Suresh Paul and Equal Adventure – a potted history
Suresh Paul founder of Equal Adventure has always been involved with inclusive outdoor activities. His early interest in outdoor adventure activities saw him sitting at the bottom of an abseil watching children with arthritis, whose emotions ranged from tears to laughter as they were in discomfort due to their discomfort in a standard climbing harness. Following several years of coaching, he completed a BA (Hons) degree in Design with Applied Technology and set about his professional life with the ethos: “You have to decide if you want to make money or make sense if you want to be a designer” ,“If you don’t stand for something you will fall for anything” and “Everyone dreams of a system so perfect that no one has to be good”. These three pillars from Fuller, Churchill and Ghandhi, taken from South Carolinas’s Outward Bounds book of sayings whilst on an Operation Rayleigh Expedition in Alaska, still form the basis of the vision for the Adventure Designs project.
Brunel University and Professor Heinz Wolff
For seven years, from 11am 15th December 1995, with the help of Nigel Winser at the Royal Geographical Society (with IBG) and Professor Heinz Wolff, he launched then ran the Adventure Designs Project at Brunel University, which designed outdoor equipment for people with disabilities. Legacies from this foundation research work formed the basis of Equal Adventure.
A Move to Scotland
Wanting to be closer to the wild, Suresh moved to Scotland in 2001 and set up Equal Adventure as a sole trader. He initially concentrated on training and pure academic research, but a year later the Adventure Designs project closed down. Rather than lose all the development work and expertise, Suresh secured the rights to continue these projects under Equal Adventure Developments Ltd. He set up a new office at the National Mountain Centre in Aviemore in September 2003, which provided a firm base and a fresh start to consolidate old work and legacies, as well as providing a platform from which to grow. Successful years of development and further research followed which combined field research, product design and the creation of new resources, and was formalised academically in his PhD, Inclusive Adventure by Design (Paul 2010).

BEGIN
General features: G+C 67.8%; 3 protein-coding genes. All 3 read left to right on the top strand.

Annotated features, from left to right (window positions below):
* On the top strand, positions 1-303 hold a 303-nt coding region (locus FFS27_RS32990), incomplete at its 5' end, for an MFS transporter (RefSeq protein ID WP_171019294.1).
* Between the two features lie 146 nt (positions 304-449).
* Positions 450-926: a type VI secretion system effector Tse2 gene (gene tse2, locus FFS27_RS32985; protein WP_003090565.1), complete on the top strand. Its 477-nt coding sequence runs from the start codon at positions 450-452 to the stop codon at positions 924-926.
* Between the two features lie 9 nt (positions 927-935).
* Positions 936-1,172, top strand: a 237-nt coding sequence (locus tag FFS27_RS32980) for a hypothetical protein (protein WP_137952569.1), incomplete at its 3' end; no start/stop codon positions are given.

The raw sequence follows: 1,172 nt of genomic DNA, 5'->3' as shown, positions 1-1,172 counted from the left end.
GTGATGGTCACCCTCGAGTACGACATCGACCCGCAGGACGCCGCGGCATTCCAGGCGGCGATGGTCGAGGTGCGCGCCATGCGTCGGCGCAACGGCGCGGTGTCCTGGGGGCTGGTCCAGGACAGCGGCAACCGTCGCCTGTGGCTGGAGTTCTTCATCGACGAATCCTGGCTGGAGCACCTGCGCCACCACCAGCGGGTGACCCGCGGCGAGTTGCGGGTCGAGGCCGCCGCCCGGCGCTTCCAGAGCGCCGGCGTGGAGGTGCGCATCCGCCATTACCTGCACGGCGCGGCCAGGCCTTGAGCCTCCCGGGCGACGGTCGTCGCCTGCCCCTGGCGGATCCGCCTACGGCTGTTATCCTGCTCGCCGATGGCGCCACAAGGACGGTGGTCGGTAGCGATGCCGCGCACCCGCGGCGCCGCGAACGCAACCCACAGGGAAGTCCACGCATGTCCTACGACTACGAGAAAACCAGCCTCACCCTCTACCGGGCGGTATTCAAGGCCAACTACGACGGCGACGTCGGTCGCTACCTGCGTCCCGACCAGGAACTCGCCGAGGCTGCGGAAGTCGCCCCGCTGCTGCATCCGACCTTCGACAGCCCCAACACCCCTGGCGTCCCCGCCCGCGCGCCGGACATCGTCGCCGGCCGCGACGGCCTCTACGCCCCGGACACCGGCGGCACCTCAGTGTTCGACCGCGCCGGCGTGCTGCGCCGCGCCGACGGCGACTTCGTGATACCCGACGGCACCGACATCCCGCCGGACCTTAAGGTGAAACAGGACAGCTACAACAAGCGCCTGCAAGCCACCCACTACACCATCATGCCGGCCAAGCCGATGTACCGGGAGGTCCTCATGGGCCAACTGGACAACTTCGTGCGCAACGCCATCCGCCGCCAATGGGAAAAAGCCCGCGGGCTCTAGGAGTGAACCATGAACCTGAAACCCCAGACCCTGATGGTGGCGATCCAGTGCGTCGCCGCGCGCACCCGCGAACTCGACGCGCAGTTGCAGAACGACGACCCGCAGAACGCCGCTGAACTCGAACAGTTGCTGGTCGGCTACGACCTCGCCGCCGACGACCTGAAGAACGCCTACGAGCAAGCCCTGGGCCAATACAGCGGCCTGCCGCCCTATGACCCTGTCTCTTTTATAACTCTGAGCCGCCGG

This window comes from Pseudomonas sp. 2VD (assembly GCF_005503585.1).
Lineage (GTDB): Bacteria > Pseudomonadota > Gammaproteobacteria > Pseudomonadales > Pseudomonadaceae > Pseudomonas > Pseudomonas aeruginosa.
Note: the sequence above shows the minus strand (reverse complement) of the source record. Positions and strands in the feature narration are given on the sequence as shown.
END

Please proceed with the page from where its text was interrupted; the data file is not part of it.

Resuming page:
In 2008, Equal Adventure moved to its current base in Dulnain Bridge, where purpose-built facilities enabled the business to grow into the wide ranging operation it is today. The new premises have created the foundation for Equal Adventure Charity (LinK) which continues the development work, alongside EAD’s ethical trading.
Developments 2014 One Big Step
In June 2014 Equal Adventure moved to the Old Dairy on Woodlands Industrial Estate, Grantown on Spey, a dedicated team worked morning noon and night to crate a new base for Equal Adventure Charity and the Developments Team. The base includes:
- Meeting Room
- Training Room
- Wood Workshop
- Metal Fabrication Shop
- Sewing and Cutting Room
- Design Area
- Administrative Space